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US Offered to Send Its Most Advanced Stealth Destroyer to South Korea
Image Credit: U.S. Navy

US Offered to Send Its Most Advanced Stealth Destroyer to South Korea

 
 

The U.S. Navy offered to dispatch its deadliest surface warship, the 16,000-ton next generation guided-missile destroyer USS Zumwalt (DDG 1000), to South Korea in order to better deter North Korea threats, The Korea Herald reported on February 6.

The head of U.S. Pacific Command, Admiral Harry Harris, suggested the idea during a meeting with South Korean lawmakers in Hawaii in January 2017, according to a South K0rean government spokesperson. Harris said that he could envision the USS Zumwalt stationed at Jeju or Jinhae naval bases located in the country’s south.

However, no official offer has been made so far by the U.S. government.

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“It wasn‘t any formal, prearranged proposal, but seemed more impromptu,” a South Korean lawmaker told The Korea Herald. “But given recent requests from Seoul, you could take it as a sign that the U.S. will respond to North Korea’s nuclear program more actively going forward.”

According to the South Korean government spokesperson: “A deployment of strategic assets is something that we can certainly consider as deterrence against North Korea’s nuclear and military threats (…) If the U.S. officially makes a suggestion, we will take a review … as there are issues regarding the Zumwalt’s stationing and operation time frame.”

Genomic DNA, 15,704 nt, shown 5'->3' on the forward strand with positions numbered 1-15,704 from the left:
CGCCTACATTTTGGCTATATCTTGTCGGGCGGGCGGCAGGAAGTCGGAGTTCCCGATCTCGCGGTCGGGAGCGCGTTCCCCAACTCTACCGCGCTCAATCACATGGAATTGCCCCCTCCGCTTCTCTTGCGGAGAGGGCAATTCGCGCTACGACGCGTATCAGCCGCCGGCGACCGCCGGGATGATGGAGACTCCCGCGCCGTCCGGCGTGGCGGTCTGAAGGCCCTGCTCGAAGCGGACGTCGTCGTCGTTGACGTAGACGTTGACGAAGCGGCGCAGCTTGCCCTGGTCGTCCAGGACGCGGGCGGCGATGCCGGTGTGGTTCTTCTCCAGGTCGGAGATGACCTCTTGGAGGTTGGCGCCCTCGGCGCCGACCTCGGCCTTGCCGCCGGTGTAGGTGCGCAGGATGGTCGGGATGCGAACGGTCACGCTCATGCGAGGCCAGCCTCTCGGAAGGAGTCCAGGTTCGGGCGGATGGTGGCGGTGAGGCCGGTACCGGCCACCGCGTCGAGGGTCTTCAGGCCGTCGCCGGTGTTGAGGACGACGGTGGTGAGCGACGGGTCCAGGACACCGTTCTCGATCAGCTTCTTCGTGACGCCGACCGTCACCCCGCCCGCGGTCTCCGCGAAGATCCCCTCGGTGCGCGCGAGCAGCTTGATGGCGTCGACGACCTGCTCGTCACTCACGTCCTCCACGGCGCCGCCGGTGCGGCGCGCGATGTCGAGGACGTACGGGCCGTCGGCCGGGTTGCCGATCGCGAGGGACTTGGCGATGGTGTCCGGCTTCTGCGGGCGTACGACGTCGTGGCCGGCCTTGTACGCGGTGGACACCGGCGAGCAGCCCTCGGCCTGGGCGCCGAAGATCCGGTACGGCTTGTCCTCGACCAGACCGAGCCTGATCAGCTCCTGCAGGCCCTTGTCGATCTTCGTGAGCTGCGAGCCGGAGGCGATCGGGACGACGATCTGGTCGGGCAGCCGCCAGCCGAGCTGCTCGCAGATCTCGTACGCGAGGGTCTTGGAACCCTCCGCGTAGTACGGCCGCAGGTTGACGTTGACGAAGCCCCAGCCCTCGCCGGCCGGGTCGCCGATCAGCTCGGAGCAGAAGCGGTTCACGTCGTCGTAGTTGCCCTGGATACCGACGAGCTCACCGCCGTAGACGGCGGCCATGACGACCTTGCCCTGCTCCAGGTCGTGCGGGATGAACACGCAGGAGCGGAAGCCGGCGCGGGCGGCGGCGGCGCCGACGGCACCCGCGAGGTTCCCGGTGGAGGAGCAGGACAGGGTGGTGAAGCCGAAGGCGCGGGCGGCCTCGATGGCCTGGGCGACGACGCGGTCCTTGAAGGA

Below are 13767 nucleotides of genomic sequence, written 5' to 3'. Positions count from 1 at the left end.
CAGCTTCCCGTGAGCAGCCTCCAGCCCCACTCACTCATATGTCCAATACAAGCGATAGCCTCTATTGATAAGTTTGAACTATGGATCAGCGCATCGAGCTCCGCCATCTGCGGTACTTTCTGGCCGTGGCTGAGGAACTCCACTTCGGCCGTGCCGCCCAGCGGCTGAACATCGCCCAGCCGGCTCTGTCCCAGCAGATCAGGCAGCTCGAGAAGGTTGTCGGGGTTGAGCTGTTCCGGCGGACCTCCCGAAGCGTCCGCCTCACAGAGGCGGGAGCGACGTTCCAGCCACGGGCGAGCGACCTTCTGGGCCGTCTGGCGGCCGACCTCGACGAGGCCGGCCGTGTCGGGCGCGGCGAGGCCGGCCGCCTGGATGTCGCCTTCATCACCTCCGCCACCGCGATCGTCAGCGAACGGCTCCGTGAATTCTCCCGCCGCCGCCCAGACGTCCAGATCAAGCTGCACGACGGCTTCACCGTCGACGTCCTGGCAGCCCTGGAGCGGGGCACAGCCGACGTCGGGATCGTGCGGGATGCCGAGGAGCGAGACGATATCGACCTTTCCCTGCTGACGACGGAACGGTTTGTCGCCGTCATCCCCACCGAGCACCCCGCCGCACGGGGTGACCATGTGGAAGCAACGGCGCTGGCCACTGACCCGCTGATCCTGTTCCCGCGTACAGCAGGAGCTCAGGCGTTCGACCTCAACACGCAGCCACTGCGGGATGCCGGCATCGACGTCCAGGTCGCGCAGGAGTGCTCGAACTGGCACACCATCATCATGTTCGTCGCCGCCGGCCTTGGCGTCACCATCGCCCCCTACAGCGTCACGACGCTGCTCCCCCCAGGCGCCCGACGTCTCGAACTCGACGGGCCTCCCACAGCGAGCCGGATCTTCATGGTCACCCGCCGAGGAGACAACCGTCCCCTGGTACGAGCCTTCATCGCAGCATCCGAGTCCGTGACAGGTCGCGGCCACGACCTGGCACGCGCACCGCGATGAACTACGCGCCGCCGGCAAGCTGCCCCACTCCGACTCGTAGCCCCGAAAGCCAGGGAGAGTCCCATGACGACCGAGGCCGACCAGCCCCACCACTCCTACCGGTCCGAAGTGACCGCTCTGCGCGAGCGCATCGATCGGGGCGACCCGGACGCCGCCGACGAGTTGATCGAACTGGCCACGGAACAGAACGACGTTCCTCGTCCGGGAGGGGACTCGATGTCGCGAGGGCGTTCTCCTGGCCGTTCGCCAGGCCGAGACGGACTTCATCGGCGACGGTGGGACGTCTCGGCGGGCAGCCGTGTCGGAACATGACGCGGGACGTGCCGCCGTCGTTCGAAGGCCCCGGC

The USS Zumwalt was commissioned into active service on October 15 (See: “US Navy Commissions Most Technologically Advanced Stealth Warship”) and is the lead ship of a class of three guided-missile destroyers. The ship features a wave-piercing tumblehome hull and stealth design. Armed with SM-1, SM-2 and SM-6 missiles (fired from the ship’s Mk 57 Vertical Launch System), the Zumwalt can be used for ballistic missile defense.

There are also considerations to equip the ship with lasers and other high-tech weapons in the future given the Zumwalt’s new integrated power system that can produce approximately 78 megawatts of power–almost as much as a nuclear-powered aircraft carrier. The U.S. Navy is currently evaluating a replacement for the primary projectile used for Zumwalt’s two main guns. As I reported elsewhere:

With a cost of $800,000 to $1 million per Long Range Land Attack Projectile (LRLAP) round, the precision ammunition has become too expensive for the service. LRLAP is the only ammunition specifically designed to be fired by the USS Zumwalt’s two 155 millimeter/62-caliber Advanced Gun Systems (AGS), the main armament of the ship with an estimated range of up to 63 nautical miles (72 miles, 115 kilometers).

Next to still lacking a functioning main weapon system, the USS Zumwalt has also suffered a number of engineering casualties over the last months including an embarrassing breakdown that required the $4 billion ship to be towed out of the Panama Canal.

Two more ships of the Zumwalt-class are currently under construction.

China already announced its opposition to the stationing of the USS Zumwalt in South Korean waters. Chinese Foreign ministry spokesman Lu Kang said on Tuesday that Beijing is “watching closely.”

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